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13

This is a textual issue. That is, some manuscripts have the words and fasting while others don’t. The NA28 includes the text similar to the GNT you quote: . . . τοῦτο τὸ γένος ἐν οὐδενὶ δύναται ἐξελθεῖν εἰ μὴ ἐν προσευχῇ (NA28) . . . this kind cannot be driven out by anything but prayer (ESV) The apparatus notes the variant you ask about (the ...


9

A Plausible Majority Text Argument Susan's answer has correctly given the direct answer to your question when she states: This is a textual issue. That is, some manuscripts have the words and fasting while others don’t. That is the simple fact. Which manuscript tradition the particular translation in question is following determines the omission or ...


8

It seems that most of the commentaries take "at home" to mean Peter's home from Mark 1:29, which seems to have functioned as the base for Jesus' ministry in Capernaum. While both follow this majority opinion, J. Marcus allows that "en oikō̧" could simply mean "in a house" and R. Stein states the possibility that it is Jesus' own home. However, given that the ...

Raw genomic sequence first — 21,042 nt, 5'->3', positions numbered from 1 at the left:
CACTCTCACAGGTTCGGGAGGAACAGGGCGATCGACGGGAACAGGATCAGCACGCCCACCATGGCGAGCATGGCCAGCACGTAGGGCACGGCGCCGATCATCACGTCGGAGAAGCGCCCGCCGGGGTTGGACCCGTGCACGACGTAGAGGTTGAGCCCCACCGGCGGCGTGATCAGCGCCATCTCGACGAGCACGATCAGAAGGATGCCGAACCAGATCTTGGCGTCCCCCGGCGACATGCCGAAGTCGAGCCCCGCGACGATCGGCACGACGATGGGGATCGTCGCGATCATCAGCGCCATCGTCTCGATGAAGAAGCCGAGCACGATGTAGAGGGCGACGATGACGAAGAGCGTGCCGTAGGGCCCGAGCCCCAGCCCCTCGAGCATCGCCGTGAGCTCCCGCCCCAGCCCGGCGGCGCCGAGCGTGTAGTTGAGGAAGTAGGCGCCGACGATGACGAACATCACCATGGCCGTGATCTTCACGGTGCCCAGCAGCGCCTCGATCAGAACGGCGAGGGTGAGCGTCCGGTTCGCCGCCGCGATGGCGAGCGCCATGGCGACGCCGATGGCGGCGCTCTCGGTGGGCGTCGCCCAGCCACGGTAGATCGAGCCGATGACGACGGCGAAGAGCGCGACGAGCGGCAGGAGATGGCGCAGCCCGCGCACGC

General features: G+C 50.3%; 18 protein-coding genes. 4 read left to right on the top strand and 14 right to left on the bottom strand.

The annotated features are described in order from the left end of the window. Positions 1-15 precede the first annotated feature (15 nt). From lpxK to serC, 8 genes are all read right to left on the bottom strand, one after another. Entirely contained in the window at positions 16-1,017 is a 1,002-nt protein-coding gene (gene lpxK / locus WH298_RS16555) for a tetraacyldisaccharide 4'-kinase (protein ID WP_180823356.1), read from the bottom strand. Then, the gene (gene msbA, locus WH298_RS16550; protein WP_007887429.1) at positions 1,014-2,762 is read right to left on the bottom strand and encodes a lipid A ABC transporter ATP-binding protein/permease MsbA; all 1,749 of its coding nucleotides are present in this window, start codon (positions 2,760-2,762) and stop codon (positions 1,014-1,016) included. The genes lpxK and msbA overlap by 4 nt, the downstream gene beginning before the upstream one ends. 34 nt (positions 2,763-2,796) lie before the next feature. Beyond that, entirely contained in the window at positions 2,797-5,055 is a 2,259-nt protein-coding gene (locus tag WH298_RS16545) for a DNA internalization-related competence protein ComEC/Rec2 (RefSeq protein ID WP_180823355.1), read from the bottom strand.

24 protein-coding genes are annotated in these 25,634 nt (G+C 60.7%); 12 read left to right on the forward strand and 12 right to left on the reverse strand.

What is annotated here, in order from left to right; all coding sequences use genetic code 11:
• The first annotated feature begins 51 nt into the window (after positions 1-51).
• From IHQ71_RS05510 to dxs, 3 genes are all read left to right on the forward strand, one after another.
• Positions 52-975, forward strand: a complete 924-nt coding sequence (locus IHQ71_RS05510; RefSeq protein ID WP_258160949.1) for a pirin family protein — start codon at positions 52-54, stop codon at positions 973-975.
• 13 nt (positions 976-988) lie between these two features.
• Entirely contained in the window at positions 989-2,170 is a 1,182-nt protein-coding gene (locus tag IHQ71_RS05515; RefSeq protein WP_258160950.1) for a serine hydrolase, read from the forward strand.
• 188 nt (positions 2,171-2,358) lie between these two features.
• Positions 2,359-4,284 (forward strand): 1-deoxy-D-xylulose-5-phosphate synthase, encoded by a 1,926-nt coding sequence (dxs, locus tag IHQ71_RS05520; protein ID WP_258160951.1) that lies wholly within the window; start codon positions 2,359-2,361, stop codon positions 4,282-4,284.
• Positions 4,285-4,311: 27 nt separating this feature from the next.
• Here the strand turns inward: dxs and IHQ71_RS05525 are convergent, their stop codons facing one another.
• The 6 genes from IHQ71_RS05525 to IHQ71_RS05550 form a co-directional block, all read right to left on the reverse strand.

8

Another addendum to Susan's fine answer and ScottS's alternative account. All manuscripts are not the same, which is why the text critic's job is not simply that of counting noses. We have two possible scenarios an original shorter reading, which was subsequently expanded in transmission by the addition of "+ and fasting" after "prayer"; an original ...


4

The Greek text of Acts 2:17 according to the Textus Receptus (Estienne, 1550) states, Καὶ ἔσται ἐν ταῖς ἐσχάταις ἡμέραις λέγει ὁ θεός ἐκχεῶ ἀπὸ τοῦ πνεύματός μου ἐπὶ πᾶσαν σάρκα καὶ προφητεύσουσιν οἱ υἱοὶ ὑμῶν καὶ αἱ θυγατέρες ὑμῶν καὶ οἱ νεανίσκοι ὑμῶν ὁράσεις ὄψονται καὶ οἱ πρεσβύτεροι ὑμῶν ἐνυπνία ἐνυπνιασθήσονται The Greek phrase ἐν ταῖς ἐσχάταις ...


4

Peter changes more than just the first phrase when he quotes Joel. Acts 2:17 And it shall come to pass in the last days, saith God, I will pour out of my Spirit upon all flesh: and your sons and your daughters shall prophesy, and your young men shall see visions, and your old men shall dream dreams: (KJV) Joel 2:28 And it shall come to pass ...